URBANA, Ill. — This article examines changes in China’s imports of meat and dairy products since 2000, with a focus on the current decade. Data are from the US Department of Agriculture, Foreign Agriculture Service’s Production, Supply, and Distribution data base.
This article is a companion to the farmdoc daily articles of November 4, 2020 and November 16, 2020. They, respectively, examined China’s aggregate grain and oilseed sector and China’s corn sector. While not exclusively about China, the November 18, 2020 farmdoc daily article exploring the changing distribution of world corn production is also part of this series.
Since 2010, the share of China’s pork and especially beef consumption sourced by imports has grown markedly even if the large increases in 2019 and 2020 are excluded (see Figure 1). Imports in 2019 and 2020 are likely to be outliers due to the wide-spread outbreak of African Swine Flu in China’s hog herd. Between 2011 and 2018, imports as a share of beef consumption increased 40-fold, from 0.4% to 17.5%. For pork, import share tripled from 0.8% in 2011 to 2.6% in 2018. In contrast, for chicken, import share has fluctuated between 1.5% and 3.5% during this decade.
China’s imports of beef and pork as a share of world exports began to grow in 2007 and 2011, respectively. China’s share of world exports rose from 10.4% in 2011 to 17.7% in 2018 for pork and from 0.3% to 13.5% for beef. Large increases in 2019 and 2020 brought 2020 shares to 44% for pork, 26% for beef, and 8% for chicken (from 3% in 2018). Chicken imports had no trend overall.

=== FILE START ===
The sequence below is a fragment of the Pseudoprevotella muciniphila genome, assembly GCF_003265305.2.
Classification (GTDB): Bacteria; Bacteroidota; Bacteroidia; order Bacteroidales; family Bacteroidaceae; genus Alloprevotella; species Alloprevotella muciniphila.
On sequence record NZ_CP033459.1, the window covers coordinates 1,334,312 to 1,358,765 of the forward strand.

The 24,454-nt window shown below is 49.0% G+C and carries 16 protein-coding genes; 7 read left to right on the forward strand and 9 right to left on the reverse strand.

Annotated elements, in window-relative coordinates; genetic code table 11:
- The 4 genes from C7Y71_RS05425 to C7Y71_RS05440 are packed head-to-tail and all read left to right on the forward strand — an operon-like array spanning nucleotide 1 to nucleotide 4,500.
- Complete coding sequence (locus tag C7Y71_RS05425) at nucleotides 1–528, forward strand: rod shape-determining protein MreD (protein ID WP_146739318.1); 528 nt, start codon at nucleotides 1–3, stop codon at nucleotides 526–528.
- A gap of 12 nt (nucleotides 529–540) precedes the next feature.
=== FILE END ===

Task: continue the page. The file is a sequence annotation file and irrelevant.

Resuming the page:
China’s consumption of pork is over seven times larger than its consumption of beef. Nevertheless, since 2010 average annual increase in imports measured in million pounds is nearly two times larger for beef than pork, underscoring the dramatic growth in China’s imports of beef. Both beef and pork imports are measured in carcass weight equivalent (CWE). CWE is the conversion of meat cuts and meat products into an equivalent weight of a dressed carcass (USDA, Economic Research Service). CWE includes bone, fat, tendons, ligaments, and inedible trimmings.
USDA did not report data for China’s production and consumption of butter and cheese until 2011. Thus, examination of China’s dairy imports starts with 2011. Imports for 2019 and 2020 do not appear to be outliers and thus are included in the discussion of historical trends. Imports of all products in Figure 4 were markedly higher at the end than beginning of the current decade. By 2020, imports as a share of domestic consumption exceeded 90% for nonfat dry milk, 50% for butter, and 30% for cheese and dry whole milk powder. While a much smaller share, imports of fluid milk grew from essentially 0% to 2.6% of China’s consumption in the current decade.
The same general story emerges when China’s dairy imports are expressed as a share of world exports (see Figure 5). An important addition to the story is the nearly 10-fold increase in China’s share of world trade of fluid milk, from 5% in 2011 to nearly 50% in 2020.
Since 2010, imports have become an increasingly important source for China’s consumption of animal protein. Except for chicken, China’s consumption is growing faster than domestic production. This observation holds even if the large increases in 2019 and 2020 due to African Swine Flu are excluded.
China’s role in total world trade of animal protein has concurrently increased. Its role is now large enough for its import decisions to impact prices of many meat and dairy products. This pricing impact could dampen future growth in China’s imports of these products.
The Increasing role of imports by China is especially notable for bovine products, suggesting China is adopting a more western style diet as its economic affluence increases. Questions regarding resource constraints and environmental impacts loom. A potential solution that bears close watching is whether China will emerge as a leading consumer and producer of alternative animal protein to satisfy its growing demand for animal protein in general and bovine protein in particular. Alternative animal protein includes cellular-produced meat and plant-based protein.
— Carl Zulauf, Allan Lines and Ben Brown, Ohio State University
Department of Agricultural, Environmental and Development Economics
— David Orden, Virginia Tech
Department of Agricultural and Applied Economics
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